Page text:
In November we ran a ‘disease diagnostics’ session here in the teaching lab at LSHTM, and local school students came in to learn about diagnostics and view specimens – via Foldscopes! We discussed malaria and the Oriental liver fluke (Chlonorchis sinensis), then the students folded their Foldscopes and looked at the sections: we had malaria-infected brain (Plasmodium falciparum), with signs of micro-hemorrhaging and parasite pigment, as well as the liver sections. These are some of the pictures taken!
Foldscope number: 0001CFC71A56, liver fluke: the two small circles on either side (that look like eyes) are the two intestinal branches (diagnostic for Chlonorchis sinensis). The fluke is in a bile duct, this may be two flukes or one that is folded in two. The bile duct around it is enlarged and with inflammatory cells.
Foldscope number: 0001 493B B5C5, close-up of detail on a liver fluke, then two brain images; the first showing hemorrhaging (red areas in the amorphous pink tissue [brain]), the second focused on a blood vessel, with dark malaria pigment inside the vessel. This is caused by schizonts – one of the stages of Plasmodium’s asexual replication – lodging in the vessels and causing blockages, leading to the characteristic pathology of cerebral malaria. The dark pigment is a waste product of the parasites, and is derived from haemoglobin.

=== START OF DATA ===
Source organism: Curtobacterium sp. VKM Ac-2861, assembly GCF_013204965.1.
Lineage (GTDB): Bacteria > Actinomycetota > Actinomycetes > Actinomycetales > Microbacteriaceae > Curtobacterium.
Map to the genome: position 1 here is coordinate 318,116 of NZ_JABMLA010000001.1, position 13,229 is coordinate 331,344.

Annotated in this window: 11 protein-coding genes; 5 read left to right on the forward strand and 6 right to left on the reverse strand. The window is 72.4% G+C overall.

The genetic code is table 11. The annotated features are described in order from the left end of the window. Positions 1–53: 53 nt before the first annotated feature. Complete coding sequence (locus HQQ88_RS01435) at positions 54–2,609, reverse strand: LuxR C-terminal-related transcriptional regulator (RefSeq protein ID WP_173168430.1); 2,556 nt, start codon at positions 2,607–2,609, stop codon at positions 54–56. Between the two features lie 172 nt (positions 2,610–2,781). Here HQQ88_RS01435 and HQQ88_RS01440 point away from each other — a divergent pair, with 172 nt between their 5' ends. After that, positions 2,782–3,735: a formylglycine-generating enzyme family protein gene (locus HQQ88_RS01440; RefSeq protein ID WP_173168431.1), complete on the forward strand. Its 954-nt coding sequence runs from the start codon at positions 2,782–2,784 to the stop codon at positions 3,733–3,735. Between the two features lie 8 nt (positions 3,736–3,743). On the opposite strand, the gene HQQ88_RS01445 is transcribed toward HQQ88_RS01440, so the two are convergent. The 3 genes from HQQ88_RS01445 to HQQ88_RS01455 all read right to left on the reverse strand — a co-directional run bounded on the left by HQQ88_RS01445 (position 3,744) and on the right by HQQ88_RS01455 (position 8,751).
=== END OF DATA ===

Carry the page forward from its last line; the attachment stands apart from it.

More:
Foldscope number: 0001 576CAAEF, liver fluke as above, with zoom in on area of liver section with many inflammatory cells.
Foldscope number: 0001 9BEA 448C, malaria brain: haemorrhaging and pigment clearly visible in pinkish area in the centre
More photos from the day to follow!